Listening to the Characters

Langen&Co.OHG-D1Seven chapters have miraculously appeared as the start of my new novel (although Chapter 7 has to be significantly rewritten to accommodate my plan for #8 – I hate when that happens). Regardless, I’m starting to enjoy my characters.

I started writing this book somewhat reluctantly as a necessary sequel to a previous novel. Sitting down at the writing desk each morning had that deep-sigh-and-grit-your-teeth feel, as every morning used to when I worked in the corporate world.

But now, after 15,000 words, the characters have transformed from puppets I move around, to real characters. They speak to me, which means that when I plan a scene for one of them that’s not consistent with who that character is, it immediately feels awkward and wrong. It’s as if the character is saying to me, “No, I don’t want to do that.” Conversely, characters are now coming up with fragments of dialog and bits of action I didn’t expect.

Oddly, three central characters in this project are recycles from the previous book (75K words), so you’d think I would know them quite well already. I thought I did. For two of them, this is actually their third time out. They debuted in an earlier novel that simmers in a drawer, so they’ve been around several years.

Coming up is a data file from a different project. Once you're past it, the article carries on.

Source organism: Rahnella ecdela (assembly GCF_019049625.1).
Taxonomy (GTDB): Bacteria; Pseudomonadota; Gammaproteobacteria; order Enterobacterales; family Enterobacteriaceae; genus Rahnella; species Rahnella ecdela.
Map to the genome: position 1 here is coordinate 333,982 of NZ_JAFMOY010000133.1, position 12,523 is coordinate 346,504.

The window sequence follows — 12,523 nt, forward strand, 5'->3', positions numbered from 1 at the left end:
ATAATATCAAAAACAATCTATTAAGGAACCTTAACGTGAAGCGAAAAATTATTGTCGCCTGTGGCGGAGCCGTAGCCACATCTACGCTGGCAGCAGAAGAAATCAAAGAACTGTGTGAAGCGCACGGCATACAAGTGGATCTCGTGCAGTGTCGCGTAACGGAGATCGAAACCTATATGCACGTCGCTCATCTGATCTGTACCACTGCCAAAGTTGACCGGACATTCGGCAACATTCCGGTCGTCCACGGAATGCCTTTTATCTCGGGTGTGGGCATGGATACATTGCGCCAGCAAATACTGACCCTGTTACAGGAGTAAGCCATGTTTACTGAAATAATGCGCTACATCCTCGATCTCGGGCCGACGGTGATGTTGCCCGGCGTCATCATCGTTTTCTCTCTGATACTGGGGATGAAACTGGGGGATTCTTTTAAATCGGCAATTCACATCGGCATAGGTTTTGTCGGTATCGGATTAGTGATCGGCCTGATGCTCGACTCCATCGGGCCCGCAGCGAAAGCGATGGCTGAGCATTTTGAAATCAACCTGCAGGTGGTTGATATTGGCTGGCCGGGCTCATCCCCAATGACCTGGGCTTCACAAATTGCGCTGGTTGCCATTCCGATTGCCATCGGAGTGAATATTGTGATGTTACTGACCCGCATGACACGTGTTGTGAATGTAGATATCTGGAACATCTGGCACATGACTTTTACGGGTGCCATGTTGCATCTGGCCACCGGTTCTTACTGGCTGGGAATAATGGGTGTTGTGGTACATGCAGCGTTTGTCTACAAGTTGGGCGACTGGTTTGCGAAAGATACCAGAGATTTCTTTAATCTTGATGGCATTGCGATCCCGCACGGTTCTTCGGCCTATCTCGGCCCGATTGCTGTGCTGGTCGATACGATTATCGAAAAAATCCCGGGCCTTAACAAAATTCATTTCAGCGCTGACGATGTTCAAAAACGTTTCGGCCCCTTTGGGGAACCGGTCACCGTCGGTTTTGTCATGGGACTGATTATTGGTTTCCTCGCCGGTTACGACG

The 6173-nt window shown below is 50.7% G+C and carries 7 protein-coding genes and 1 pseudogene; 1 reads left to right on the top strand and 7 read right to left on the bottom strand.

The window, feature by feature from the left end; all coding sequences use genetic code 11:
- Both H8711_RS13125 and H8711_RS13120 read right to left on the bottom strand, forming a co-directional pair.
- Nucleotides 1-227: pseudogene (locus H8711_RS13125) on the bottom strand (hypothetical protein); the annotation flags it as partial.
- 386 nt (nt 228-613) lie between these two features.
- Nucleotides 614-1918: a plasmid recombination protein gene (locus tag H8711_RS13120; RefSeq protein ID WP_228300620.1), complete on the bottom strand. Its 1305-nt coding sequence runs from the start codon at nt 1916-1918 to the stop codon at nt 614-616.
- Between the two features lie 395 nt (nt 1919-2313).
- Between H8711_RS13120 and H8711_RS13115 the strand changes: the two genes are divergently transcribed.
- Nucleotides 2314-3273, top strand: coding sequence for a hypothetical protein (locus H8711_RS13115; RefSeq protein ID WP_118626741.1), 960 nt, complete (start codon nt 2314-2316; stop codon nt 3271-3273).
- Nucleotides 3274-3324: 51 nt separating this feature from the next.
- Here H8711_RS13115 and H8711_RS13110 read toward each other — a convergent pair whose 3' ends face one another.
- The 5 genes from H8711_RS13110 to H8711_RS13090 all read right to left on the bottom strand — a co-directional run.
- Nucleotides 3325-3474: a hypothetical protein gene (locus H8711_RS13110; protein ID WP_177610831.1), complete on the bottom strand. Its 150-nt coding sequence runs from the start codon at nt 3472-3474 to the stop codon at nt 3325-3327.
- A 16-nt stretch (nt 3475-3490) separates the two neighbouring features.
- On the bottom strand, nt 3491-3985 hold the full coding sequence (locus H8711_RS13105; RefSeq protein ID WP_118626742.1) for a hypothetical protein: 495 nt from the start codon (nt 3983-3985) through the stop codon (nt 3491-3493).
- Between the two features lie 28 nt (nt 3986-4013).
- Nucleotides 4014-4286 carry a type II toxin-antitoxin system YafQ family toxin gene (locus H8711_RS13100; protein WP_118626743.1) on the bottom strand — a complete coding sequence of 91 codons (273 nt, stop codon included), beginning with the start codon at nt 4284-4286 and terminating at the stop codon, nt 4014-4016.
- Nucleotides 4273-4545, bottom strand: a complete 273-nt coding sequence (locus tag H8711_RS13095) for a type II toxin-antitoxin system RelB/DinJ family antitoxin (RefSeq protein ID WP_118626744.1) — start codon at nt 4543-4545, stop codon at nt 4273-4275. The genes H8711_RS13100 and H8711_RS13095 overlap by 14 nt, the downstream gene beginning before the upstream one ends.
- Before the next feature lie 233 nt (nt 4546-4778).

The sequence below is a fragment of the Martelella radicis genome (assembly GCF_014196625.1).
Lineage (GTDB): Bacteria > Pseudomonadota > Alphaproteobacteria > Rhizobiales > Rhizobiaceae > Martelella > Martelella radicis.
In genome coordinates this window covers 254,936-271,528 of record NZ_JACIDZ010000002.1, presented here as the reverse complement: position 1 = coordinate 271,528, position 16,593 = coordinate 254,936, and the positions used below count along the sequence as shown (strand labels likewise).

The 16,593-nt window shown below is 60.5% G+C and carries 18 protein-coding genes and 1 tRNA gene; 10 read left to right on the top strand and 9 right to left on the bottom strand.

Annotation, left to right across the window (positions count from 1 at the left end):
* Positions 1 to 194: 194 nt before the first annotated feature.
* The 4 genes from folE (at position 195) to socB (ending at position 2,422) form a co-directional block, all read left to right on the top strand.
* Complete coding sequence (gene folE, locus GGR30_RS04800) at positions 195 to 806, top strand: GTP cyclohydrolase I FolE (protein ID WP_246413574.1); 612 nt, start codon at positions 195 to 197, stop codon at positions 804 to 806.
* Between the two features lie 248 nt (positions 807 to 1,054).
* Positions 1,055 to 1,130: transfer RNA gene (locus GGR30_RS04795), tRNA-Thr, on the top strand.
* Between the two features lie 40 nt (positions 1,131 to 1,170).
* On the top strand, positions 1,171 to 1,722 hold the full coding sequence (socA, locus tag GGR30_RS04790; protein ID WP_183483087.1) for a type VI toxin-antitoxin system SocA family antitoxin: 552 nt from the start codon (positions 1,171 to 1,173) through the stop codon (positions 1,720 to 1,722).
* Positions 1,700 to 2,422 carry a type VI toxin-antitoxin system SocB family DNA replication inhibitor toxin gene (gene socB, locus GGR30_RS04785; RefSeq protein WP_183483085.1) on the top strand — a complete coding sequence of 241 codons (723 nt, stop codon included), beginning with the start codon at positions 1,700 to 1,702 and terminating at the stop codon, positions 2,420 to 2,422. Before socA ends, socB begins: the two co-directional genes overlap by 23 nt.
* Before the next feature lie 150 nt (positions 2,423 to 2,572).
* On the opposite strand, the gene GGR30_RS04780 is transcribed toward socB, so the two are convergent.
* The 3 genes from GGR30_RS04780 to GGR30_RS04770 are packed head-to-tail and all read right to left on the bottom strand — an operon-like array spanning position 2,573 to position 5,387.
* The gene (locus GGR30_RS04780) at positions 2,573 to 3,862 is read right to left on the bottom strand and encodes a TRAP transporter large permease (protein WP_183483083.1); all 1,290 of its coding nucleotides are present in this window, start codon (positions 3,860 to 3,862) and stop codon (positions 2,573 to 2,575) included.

I think what happens is that because of the previous book(s), I have a sense of the characters’ deep backstory, and I respond to that intuitively. That’s what allows them to speak to me. I also don’t spend much time laying out their histories, because I already showed it all in the previous adventures, and consequently, the current project even flows better, because readers don’t like backstory anyway.

So I’m coming to the surprising conclusion that it’s actually a bit easier to write a sequel than it is to create new characters from whole cloth. In the sequel, you already know who you’re dealing with and what to expect from them.

By contrast, I’m struggling with my new character, the nominal MC. I do have a biography and personality profile on her, but she has yet to surprise me. She’s still in puppet mode.


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